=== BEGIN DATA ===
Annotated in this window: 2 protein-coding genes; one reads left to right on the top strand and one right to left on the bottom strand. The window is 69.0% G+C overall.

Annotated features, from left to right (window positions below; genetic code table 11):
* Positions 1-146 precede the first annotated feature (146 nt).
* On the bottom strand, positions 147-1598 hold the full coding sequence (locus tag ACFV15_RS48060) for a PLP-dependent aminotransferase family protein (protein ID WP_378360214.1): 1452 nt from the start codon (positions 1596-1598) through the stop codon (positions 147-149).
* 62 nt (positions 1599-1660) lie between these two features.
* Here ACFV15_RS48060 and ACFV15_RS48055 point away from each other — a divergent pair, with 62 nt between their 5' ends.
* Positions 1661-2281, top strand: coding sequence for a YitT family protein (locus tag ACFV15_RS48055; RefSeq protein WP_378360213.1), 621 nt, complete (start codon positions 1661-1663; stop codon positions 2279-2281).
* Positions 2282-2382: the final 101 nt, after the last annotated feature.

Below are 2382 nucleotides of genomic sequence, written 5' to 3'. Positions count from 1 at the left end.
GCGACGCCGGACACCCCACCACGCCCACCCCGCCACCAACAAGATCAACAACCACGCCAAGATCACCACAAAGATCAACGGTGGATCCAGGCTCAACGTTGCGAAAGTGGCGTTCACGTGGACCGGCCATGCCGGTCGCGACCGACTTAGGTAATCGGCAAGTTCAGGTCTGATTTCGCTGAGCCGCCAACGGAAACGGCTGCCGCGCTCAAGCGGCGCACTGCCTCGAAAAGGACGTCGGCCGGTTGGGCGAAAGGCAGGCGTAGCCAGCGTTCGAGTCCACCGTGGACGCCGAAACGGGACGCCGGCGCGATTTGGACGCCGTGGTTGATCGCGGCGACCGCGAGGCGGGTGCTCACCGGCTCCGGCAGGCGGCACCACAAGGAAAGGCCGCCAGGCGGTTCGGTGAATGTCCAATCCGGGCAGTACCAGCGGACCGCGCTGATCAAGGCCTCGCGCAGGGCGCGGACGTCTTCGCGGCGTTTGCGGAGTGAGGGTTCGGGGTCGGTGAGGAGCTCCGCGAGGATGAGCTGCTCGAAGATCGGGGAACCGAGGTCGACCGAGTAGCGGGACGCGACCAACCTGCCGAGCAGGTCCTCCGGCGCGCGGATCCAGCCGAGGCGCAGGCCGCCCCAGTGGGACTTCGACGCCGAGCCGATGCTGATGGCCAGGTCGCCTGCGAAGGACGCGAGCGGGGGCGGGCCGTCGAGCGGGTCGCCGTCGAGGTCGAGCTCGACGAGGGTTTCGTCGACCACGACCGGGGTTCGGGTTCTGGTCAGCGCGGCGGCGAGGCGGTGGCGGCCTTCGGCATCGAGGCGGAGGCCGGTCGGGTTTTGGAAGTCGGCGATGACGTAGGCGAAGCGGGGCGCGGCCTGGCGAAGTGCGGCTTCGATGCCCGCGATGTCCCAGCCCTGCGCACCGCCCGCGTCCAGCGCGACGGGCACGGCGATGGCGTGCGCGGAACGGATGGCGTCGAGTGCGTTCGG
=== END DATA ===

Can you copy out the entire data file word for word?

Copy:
Annotated in this window: 2 protein-coding genes; one reads left to right on the top strand and one right to left on the bottom strand. The window is 69.0% G+C overall.

Annotated features, from left to right (window positions below; genetic code table 11):
* Positions 1-146 precede the first annotated feature (146 nt).
* On the bottom strand, positions 147-1598 hold the full coding sequence (locus tag ACFV15_RS48060) for a PLP-dependent aminotransferase family protein (protein ID WP_378360214.1): 1452 nt from the start codon (positions 1596-1598) through the stop codon (positions 147-149).
* 62 nt (positions 1599-1660) lie between these two features.
* Here ACFV15_RS48060 and ACFV15_RS48055 point away from each other — a divergent pair, with 62 nt between their 5' ends.
* Positions 1661-2281, top strand: coding sequence for a YitT family protein (locus tag ACFV15_RS48055; RefSeq protein WP_378360213.1), 621 nt, complete (start codon positions 1661-1663; stop codon positions 2279-2281).
* Positions 2282-2382: the final 101 nt, after the last annotated feature.

Below are 2382 nucleotides of genomic sequence, written 5' to 3'. Positions count from 1 at the left end.
GCGACGCCGGACACCCCACCACGCCCACCCCGCCACCAACAAGATCAACAACCACGCCAAGATCACCACAAAGATCAACGGTGGATCCAGGCTCAACGTTGCGAAAGTGGCGTTCACGTGGACCGGCCATGCCGGTCGCGACCGACTTAGGTAATCGGCAAGTTCAGGTCTGATTTCGCTGAGCCGCCAACGGAAACGGCTGCCGCGCTCAAGCGGCGCACTGCCTCGAAAAGGACGTCGGCCGGTTGGGCGAAAGGCAGGCGTAGCCAGCGTTCGAGTCCACCGTGGACGCCGAAACGGGACGCCGGCGCGATTTGGACGCCGTGGTTGATCGCGGCGACCGCGAGGCGGGTGCTCACCGGCTCCGGCAGGCGGCACCACAAGGAAAGGCCGCCAGGCGGTTCGGTGAATGTCCAATCCGGGCAGTACCAGCGGACCGCGCTGATCAAGGCCTCGCGCAGGGCGCGGACGTCTTCGCGGCGTTTGCGGAGTGAGGGTTCGGGGTCGGTGAGGAGCTCCGCGAGGATGAGCTGCTCGAAGATCGGGGAACCGAGGTCGACCGAGTAGCGGGACGCGACCAACCTGCCGAGCAGGTCCTCCGGCGCGCGGATCCAGCCGAGGCGCAGGCCGCCCCAGTGGGACTTCGACGCCGAGCCGATGCTGATGGCCAGGTCGCCTGCGAAGGACGCGAGCGGGGGCGGGCCGTCGAGCGGGTCGCCGTCGAGGTCGAGCTCGACGAGGGTTTCGTCGACCACGACCGGGGTTCGGGTTCTGGTCAGCGCGGCGGCGAGGCGGTGGCGGCCTTCGGCATCGAGGCGGAGGCCGGTCGGGTTTTGGAAGTCGGCGATGACGTAGGCGAAGCGGGGCGCGGCCTGGCGAAGTGCGGCTTCGATGCCCGCGATGTCCCAGCCCTGCGCACCGCCCGCGTCCAGCGCGACGGGCACGGCGATGGCGTGCGCGGAACGGATGGCGTCGAGTGCGTTCGG